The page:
NaNo NaNo

The title of this post really only works if you’re ancient, like me, and remind the still more ancient Mork and Mindy (starring the great, and unfortunately late, Robin Williams), and imagine it mispronounced as such.

This NaNo I’m largely forsaking the usual format, because I have a life, a marriage on the mend, and irritated bowels (not irritable, medically, just cranky). As a compromise, I’m still planning to write out a novel, finally finishing out the Nexus Trilogy (Sontem Trilogy if you’re nasty, and let’s be honest, both I and anyone reading this probably is). But the compromise is doing a NaNo with actual boundaries. As friends and family (what few have lasted with me through these long, bad years) would tell you is I largely disappeared during November for the last decade plus. Sure, I’d emerge from a cave with a completed novel and a Hefty sack containing my weight in bodily solids/fluids (my only real companion during that dark winter month). I don’t feel like I’ve got anything left to prove, on that front. And I’ve matured… a little. Or I’m being crushed under the weight of adult responsiblities. Potato-potato (that really doesn’t work in print the same way, does it?). My compromise position is that I’m going to try to write every day. On weekdays, that means one writing hour per day. On weekends it will be 3-4 hours, depending on what I need to do besides. My hope is to be able to post week-daily updates Monday-Thursday, with a pause on Friday for the pitches; I think that schedule should give me enough time to keep ahead of the posting schedule, while still leaving time and space to handle my other responsibilities. This revised schedule likely means that it will take a bit longer for me to finish Nexus 3: Fight the Future, and a bit longer to post it. I don’t know if I’ll try to keep up that writing schedule until the novel’s finished; I think that depends on the state of my responsibilities on December 1st, but the hope, moreso than a goal, at this moment, is to be able to post the final chapter (assuming not too much outline bloat) around Valentine’s day.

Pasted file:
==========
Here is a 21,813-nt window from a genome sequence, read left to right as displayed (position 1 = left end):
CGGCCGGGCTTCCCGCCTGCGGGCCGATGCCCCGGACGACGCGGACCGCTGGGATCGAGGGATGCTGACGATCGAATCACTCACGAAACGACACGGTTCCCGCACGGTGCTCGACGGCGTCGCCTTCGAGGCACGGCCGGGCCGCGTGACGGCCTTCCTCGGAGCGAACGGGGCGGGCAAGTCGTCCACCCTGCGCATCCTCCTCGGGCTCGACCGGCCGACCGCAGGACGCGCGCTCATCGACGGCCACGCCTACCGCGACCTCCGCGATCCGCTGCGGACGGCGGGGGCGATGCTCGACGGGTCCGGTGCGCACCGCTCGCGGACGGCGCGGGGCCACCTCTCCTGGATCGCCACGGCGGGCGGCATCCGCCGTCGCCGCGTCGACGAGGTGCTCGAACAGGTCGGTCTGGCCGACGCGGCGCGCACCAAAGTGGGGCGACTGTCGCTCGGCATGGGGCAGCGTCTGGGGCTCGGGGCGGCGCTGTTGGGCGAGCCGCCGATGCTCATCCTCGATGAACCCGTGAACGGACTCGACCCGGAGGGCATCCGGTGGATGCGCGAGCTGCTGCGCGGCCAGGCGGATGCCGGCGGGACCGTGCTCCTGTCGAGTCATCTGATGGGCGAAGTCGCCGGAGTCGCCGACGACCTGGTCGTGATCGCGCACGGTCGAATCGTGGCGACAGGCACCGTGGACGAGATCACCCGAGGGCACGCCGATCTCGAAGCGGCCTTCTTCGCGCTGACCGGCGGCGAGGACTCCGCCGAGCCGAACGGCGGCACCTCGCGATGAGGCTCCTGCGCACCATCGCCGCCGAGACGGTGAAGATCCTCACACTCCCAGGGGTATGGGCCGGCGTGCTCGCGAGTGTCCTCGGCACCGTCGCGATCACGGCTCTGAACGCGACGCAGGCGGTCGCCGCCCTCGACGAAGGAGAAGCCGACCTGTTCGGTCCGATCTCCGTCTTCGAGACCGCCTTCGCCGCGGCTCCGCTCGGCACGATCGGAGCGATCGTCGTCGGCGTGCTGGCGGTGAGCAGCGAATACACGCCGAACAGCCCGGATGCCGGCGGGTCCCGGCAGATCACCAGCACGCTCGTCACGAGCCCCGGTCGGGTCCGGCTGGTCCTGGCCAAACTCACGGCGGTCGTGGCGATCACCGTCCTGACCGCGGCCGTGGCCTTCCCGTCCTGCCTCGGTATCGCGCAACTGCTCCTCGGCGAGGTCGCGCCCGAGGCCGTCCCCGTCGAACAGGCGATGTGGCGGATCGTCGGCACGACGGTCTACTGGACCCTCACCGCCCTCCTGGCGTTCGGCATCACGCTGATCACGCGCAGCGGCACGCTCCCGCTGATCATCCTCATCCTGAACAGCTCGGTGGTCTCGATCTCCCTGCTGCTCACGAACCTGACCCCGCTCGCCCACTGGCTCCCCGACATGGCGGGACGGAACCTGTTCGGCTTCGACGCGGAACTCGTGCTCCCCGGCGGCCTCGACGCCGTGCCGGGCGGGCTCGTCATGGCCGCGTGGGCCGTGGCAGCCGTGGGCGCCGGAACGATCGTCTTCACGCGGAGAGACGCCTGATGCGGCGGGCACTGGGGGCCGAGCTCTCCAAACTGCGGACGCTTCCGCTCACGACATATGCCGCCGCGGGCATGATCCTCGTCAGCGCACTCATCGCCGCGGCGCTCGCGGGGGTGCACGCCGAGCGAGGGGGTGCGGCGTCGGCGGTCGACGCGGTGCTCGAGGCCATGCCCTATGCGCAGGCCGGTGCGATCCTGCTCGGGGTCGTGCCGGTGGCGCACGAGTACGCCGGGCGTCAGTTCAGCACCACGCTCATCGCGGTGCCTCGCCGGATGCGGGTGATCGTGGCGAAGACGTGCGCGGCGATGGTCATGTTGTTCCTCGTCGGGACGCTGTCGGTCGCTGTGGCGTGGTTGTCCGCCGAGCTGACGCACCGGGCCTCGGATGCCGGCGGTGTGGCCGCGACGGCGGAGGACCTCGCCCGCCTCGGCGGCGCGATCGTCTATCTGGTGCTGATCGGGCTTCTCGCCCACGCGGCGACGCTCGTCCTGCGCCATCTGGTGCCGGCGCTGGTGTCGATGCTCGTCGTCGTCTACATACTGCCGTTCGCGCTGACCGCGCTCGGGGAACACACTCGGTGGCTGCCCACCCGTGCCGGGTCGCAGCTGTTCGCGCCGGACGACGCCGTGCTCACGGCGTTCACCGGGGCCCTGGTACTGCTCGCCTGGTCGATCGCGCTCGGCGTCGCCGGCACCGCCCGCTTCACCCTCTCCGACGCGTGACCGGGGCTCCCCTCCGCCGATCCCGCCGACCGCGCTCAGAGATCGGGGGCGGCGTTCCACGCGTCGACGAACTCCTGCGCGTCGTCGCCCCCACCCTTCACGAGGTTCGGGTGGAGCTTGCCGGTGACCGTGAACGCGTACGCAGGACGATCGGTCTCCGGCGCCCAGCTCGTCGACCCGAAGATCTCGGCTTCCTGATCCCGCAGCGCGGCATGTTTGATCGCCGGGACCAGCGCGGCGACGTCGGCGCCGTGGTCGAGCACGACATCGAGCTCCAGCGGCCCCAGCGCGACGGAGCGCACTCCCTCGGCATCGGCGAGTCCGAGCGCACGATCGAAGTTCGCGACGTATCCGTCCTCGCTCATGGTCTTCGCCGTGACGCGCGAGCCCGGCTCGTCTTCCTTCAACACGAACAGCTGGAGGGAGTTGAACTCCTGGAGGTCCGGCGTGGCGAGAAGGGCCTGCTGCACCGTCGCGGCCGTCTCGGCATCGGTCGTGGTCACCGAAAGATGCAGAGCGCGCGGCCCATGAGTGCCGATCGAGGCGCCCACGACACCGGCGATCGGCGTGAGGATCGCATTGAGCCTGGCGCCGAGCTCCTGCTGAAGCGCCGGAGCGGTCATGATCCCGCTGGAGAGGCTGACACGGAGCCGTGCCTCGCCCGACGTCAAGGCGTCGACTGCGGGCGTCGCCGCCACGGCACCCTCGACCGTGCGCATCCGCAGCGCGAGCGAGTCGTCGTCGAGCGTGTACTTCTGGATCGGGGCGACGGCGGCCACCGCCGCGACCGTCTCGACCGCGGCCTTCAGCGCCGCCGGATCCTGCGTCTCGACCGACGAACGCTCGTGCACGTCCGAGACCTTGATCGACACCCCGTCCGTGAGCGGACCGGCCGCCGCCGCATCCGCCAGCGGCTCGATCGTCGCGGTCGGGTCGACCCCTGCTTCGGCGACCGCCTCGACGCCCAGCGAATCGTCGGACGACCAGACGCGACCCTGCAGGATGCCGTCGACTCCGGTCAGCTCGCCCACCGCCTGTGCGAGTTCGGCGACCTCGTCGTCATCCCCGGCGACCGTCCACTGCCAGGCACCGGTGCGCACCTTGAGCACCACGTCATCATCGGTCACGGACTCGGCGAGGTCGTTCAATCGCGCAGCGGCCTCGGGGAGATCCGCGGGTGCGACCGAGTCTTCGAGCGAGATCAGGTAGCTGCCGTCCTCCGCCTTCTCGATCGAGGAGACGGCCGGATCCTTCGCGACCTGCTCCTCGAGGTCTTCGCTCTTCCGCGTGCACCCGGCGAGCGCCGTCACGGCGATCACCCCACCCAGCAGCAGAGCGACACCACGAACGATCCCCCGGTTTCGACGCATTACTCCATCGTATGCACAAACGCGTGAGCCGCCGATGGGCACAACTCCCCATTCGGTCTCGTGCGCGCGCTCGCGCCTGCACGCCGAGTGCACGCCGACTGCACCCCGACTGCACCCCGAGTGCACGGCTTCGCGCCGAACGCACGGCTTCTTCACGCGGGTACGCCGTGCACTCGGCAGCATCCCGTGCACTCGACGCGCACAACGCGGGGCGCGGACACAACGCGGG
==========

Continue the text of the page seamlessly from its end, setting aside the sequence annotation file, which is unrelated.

Nexus 3: Chapter 1

I wake from the same nightmare, the ship in flames, with a familiar boot on my throat, choking the last moments of life from me. It belongs to my nephew, who I held minutes after his birth back on Earth, who I was with on his first trip to Disneyland. I tell myself, and the crew, that it will be all right, that we can evade our pursuers. But I can’t convince my subconscious. Unlike the Argus, we can’t outrun them, we can’t lose them. The Nascent, nicknamed in the Argus‘ files the ‘Shipkiller’, is advanced enough that it will catch us; it’s only a matter of time.

What makes waking from the dream worse is that I’m alone. I can’t turn onto my side and find comfort. Sam moved out months ago. Elle barely speaks to me. And I know I deserve far worse.

“Good morning, Captain,” Haley, the ship’s artificial intelligence, said, the synthetics in her electronic tone barely audible, thanks to her own fiddling.

“I’m not awake yet, Haley. That’s why my eyes are still closed.”

“Your neuronal activity would beg to differ.”

I sighed heavily and rolled out of bed. “And what’s it saying now?”

“You’re upset. But it isn’t with me. Would you like to talk about it?” I frowned. “Or would you prefer I schedule an appointment with PsychDiv?”

“Neither,” I said. “And I’m sorry I snapped.”